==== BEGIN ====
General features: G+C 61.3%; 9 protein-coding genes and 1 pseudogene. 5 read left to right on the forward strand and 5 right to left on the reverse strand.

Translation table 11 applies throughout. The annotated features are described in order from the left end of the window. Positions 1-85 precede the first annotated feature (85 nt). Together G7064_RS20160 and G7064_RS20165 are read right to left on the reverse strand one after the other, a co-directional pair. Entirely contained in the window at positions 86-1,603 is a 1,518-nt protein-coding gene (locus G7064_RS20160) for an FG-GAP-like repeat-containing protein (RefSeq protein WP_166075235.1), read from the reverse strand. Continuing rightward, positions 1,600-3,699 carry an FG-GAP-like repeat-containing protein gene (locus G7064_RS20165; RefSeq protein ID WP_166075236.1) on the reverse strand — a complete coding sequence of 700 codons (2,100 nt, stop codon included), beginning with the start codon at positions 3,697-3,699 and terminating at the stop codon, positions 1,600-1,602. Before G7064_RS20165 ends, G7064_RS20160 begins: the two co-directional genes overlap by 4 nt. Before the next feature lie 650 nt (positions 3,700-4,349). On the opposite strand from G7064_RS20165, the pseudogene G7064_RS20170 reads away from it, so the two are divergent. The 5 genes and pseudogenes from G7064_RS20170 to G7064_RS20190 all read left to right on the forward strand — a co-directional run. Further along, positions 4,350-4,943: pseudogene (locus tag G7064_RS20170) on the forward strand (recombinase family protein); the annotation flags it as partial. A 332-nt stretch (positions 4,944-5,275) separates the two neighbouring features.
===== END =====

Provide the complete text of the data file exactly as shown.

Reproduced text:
General features: G+C 61.3%; 9 protein-coding genes and 1 pseudogene. 5 read left to right on the forward strand and 5 right to left on the reverse strand.

Translation table 11 applies throughout. The annotated features are described in order from the left end of the window. Positions 1-85 precede the first annotated feature (85 nt). Together G7064_RS20160 and G7064_RS20165 are read right to left on the reverse strand one after the other, a co-directional pair. Entirely contained in the window at positions 86-1,603 is a 1,518-nt protein-coding gene (locus G7064_RS20160) for an FG-GAP-like repeat-containing protein (RefSeq protein WP_166075235.1), read from the reverse strand. Continuing rightward, positions 1,600-3,699 carry an FG-GAP-like repeat-containing protein gene (locus G7064_RS20165; RefSeq protein ID WP_166075236.1) on the reverse strand — a complete coding sequence of 700 codons (2,100 nt, stop codon included), beginning with the start codon at positions 3,697-3,699 and terminating at the stop codon, positions 1,600-1,602. Before G7064_RS20165 ends, G7064_RS20160 begins: the two co-directional genes overlap by 4 nt. Before the next feature lie 650 nt (positions 3,700-4,349). On the opposite strand from G7064_RS20165, the pseudogene G7064_RS20170 reads away from it, so the two are divergent. The 5 genes and pseudogenes from G7064_RS20170 to G7064_RS20190 all read left to right on the forward strand — a co-directional run. Further along, positions 4,350-4,943: pseudogene (locus tag G7064_RS20170) on the forward strand (recombinase family protein); the annotation flags it as partial. A 332-nt stretch (positions 4,944-5,275) separates the two neighbouring features.